DUP says 'no connection' to new pro-union campaign group
THE DUP says it has "no political party connection" to a new unionist online campaign group that launched with an opinion piece from Arlene Foster.
'Northern Ireland in Union' appeared online last week, describing itself as a "non-party organisation which exists to promote the positive benefits of NI's membership of the UK".
On Wednesday just days after its launch, the group posted on its website an opinion piece from DUP leader Mrs Foster.
"DUP leader Rt Hon Arlene Foster MLA writes exclusively for Northern Ireland in Union," the newly formed group wrote to promote the post.
In the article, Mrs Foster wrote: "True unionism allows all of us to be who we are in stark contrast to narrow nationalism which is reductionist by its very nature.
"I am a unionist because I believe in the union from a cultural, historical, social and political point of view. It is best economically, of course, and it allows the religious freedom we all hold very dear."
The website does not say who is involved in the group, and no contact details are provided.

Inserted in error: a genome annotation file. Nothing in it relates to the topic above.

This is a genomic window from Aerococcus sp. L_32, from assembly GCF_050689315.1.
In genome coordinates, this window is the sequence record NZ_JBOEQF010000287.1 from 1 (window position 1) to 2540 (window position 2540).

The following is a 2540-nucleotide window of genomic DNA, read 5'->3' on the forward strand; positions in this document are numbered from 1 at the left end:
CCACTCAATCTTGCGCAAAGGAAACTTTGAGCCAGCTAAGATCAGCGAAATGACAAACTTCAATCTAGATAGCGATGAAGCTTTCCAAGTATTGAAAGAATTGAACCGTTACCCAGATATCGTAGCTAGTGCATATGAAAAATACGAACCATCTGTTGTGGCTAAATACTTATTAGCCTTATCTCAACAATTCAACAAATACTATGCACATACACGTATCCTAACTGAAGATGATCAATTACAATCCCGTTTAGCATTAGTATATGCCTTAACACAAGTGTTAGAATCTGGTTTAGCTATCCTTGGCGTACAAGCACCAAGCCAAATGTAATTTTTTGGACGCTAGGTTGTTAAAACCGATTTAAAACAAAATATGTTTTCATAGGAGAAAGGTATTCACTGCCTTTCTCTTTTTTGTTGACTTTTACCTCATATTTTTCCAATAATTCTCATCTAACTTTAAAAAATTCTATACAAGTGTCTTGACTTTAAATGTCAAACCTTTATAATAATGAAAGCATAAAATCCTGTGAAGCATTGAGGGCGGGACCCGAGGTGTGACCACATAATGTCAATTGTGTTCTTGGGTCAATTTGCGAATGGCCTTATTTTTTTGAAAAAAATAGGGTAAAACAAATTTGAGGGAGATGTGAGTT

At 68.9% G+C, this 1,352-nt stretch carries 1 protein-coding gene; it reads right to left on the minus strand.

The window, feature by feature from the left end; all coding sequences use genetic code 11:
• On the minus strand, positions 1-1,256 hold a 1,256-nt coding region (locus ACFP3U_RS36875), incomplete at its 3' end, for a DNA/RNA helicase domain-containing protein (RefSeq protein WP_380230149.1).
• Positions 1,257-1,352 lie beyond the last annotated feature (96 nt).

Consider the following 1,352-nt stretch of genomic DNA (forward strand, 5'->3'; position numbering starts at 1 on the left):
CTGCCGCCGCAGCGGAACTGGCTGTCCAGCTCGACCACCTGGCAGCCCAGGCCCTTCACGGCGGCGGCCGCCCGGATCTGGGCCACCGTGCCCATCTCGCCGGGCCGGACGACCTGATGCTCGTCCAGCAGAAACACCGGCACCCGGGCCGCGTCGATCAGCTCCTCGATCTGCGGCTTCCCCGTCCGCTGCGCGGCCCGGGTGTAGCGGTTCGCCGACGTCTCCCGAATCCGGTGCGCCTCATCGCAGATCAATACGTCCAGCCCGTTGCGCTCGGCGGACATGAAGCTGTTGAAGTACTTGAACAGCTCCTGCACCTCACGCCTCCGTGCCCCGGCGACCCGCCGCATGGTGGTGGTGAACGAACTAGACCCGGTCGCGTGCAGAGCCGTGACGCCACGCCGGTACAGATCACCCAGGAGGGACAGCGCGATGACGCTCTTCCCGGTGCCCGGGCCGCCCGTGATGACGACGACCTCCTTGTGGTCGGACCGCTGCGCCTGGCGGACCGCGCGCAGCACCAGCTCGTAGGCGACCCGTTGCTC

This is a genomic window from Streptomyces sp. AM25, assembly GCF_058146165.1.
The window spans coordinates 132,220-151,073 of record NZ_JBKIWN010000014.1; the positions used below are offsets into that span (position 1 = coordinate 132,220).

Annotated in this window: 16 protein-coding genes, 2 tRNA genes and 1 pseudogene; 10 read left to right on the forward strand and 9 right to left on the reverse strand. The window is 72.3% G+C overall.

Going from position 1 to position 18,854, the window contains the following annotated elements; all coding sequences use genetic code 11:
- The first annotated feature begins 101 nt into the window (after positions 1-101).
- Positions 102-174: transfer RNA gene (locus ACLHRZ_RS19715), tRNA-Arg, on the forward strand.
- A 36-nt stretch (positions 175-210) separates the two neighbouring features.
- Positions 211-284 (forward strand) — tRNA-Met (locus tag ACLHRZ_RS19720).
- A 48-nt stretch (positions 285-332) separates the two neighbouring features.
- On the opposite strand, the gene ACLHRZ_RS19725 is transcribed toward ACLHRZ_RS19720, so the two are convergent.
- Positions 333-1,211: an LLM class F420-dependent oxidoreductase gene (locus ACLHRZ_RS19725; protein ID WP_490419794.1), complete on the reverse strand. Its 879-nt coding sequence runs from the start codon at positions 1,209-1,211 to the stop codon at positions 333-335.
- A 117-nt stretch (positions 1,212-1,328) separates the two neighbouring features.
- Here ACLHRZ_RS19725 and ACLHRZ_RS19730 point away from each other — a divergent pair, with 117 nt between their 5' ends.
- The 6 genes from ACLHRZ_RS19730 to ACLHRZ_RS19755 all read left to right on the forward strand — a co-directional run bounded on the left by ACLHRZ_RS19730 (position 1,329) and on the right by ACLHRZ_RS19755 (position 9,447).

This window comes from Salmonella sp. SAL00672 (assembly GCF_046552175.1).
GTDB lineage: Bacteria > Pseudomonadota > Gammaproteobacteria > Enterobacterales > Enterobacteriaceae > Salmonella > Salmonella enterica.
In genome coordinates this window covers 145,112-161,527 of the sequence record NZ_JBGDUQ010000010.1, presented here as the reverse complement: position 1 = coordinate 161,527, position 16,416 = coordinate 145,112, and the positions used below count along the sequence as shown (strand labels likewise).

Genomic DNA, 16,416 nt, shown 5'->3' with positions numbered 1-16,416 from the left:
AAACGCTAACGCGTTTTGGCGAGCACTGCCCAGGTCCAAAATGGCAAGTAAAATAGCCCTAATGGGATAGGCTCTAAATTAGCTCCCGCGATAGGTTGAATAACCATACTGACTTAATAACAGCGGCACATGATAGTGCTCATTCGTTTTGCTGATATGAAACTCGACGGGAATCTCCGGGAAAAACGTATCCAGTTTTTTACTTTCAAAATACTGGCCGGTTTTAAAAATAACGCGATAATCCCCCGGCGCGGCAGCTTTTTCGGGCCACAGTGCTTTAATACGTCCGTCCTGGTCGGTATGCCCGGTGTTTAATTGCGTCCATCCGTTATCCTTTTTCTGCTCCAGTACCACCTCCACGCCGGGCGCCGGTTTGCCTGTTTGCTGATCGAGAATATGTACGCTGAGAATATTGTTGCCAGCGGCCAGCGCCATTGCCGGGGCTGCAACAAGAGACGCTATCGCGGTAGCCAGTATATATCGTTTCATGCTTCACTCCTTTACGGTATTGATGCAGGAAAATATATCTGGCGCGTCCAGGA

Northern Ireland in Union had posted just three messages on Twitter before tweeting a link to Mrs Foster's article.
The UUP and TUV yesterday said they are not involved in the new group, and so far had not been approached to contribute to its website.
Northern Ireland in Union appears to be modelled on Scotland in Union, which campaigns for Scotland to remain part of the UK.
However, Scotland in Union said it has "no knowledge of this organisation and there is no connection to Scotland in Union".
The first person to follow the new group on Twitter was DUP East Antrim MP Sammy Wilson.
However, the DUP insisted it is not behind the new campaign group, saying: "There is no political party connection."
The party said it understood the group was made up of online bloggers, who would be asking a range of people from different backgrounds to contribute.
A DUP spokeswoman added: "They had asked Arlene to write a piece and they are going to be asking others to write a piece. It was just that Arlene Foster was the first one."
Northern Ireland in Union did not respond to questions when contacted yesterday.